Female Equality and Medieval Memories: Latest New Talent 2022 Entries

Women and feminism take the stage with today’s New Talent 2022 entries, with each piece harking back to different points in the long-lasting fight for equality, from medieval England to your local gym. 

In “Divorced, Beheaded, Died, Divorced, Beheaded, Survived” (above), student Sarah Scambray from the Southern Methodist University was tasked by professor Willie Baronet to create and design a book. As a huge fan of historical fiction, she opted to tell the story of King Henry the VIII and his six wives, notoriously known for their unfortunate fates. While his name continues to ring throughout history, the names of the six women victimized by his cruelty have been reduced to a rhyme poem, known exclusively through the various ends they faced. 

Evidently disappointed by history’s continued neglect of these women, Scambray dedicated her entire design work to Catherine of Aragon, Anne Boleyn, Jane Seymour, Anne of Cleves, Catherine Howard, and Katherine Parr, the “women who really ruled medieval England.” Her book details their lives and legacies through a well-designed layout consisting of elegant typography, medieval color schemes, and famous portraits for each wife. The end result is a fleshed out novel that’s both insightful and eye-catching, and Scambray’s work was even shortlisted for a communication arts design competition.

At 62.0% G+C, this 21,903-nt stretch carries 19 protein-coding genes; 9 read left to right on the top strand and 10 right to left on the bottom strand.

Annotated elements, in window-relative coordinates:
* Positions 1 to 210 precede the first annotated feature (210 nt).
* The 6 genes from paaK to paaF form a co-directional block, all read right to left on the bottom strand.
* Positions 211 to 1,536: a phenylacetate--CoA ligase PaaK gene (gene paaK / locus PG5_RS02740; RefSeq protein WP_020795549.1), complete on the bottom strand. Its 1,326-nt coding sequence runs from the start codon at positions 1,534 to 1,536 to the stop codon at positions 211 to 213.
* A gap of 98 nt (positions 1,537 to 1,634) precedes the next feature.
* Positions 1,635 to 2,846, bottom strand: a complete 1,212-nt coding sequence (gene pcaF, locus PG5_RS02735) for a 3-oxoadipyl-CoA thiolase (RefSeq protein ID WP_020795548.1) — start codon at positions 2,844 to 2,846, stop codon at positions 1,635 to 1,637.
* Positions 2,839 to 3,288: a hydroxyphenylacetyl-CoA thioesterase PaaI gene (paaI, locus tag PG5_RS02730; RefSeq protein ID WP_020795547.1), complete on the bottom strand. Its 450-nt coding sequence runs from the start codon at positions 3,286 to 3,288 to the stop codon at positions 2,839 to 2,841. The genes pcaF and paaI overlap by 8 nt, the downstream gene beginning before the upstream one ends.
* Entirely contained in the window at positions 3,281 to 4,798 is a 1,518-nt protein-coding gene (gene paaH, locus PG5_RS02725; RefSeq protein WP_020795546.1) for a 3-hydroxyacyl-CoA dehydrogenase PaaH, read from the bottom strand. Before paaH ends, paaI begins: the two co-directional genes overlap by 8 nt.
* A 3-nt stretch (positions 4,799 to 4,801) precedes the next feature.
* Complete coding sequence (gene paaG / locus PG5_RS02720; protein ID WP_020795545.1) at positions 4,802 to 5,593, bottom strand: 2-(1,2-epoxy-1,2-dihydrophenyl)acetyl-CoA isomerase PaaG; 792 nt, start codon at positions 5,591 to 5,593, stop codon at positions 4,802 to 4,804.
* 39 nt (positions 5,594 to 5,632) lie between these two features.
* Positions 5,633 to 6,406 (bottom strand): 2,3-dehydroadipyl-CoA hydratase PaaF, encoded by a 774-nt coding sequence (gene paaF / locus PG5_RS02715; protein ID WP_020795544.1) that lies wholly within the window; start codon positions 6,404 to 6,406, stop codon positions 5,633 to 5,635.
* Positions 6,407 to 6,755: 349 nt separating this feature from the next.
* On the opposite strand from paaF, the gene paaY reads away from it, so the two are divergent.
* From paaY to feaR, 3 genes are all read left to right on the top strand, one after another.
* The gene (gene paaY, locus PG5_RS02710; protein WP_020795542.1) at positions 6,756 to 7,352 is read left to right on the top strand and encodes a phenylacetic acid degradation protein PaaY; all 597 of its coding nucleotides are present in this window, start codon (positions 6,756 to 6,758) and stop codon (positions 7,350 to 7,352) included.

On the other hand, student Kathrin Teh at Canada’s Capilano University takes us hundred of years down the line and into today’s fight for gender equality. In her poster series “The Girls’ Kickboxing Club” (above), Teh designed several advertisements for an exclusive, female-friendly gym that provides a safe space for girls to work out without the threat of harassment. Under the guidance of professor Dominique Walker, Teh made the poster series to empower women to reclaim insults regularly thrown at them, all while packaging her work’s themes in a unique, captivating design that reads like a magazine editorial. 

Being bossy, unladylike, or b*thcy are celebrated feats in Teh’s work, who explains that, “The Girls Kickboxing Club welcomes these words of shame and twists them into assets – words girls can wear like badges of pride.” From the poster’s lioness logo to its slogans, every design element in Teh’s work is a reminder of female autonomy, and the many ways in which design can be used for good. 

To submit your own empowering entries into our New Talent 2022 Annual, visit graphis.com for more.

Leave a Reply

Your email address will not be published. Required fields are marked *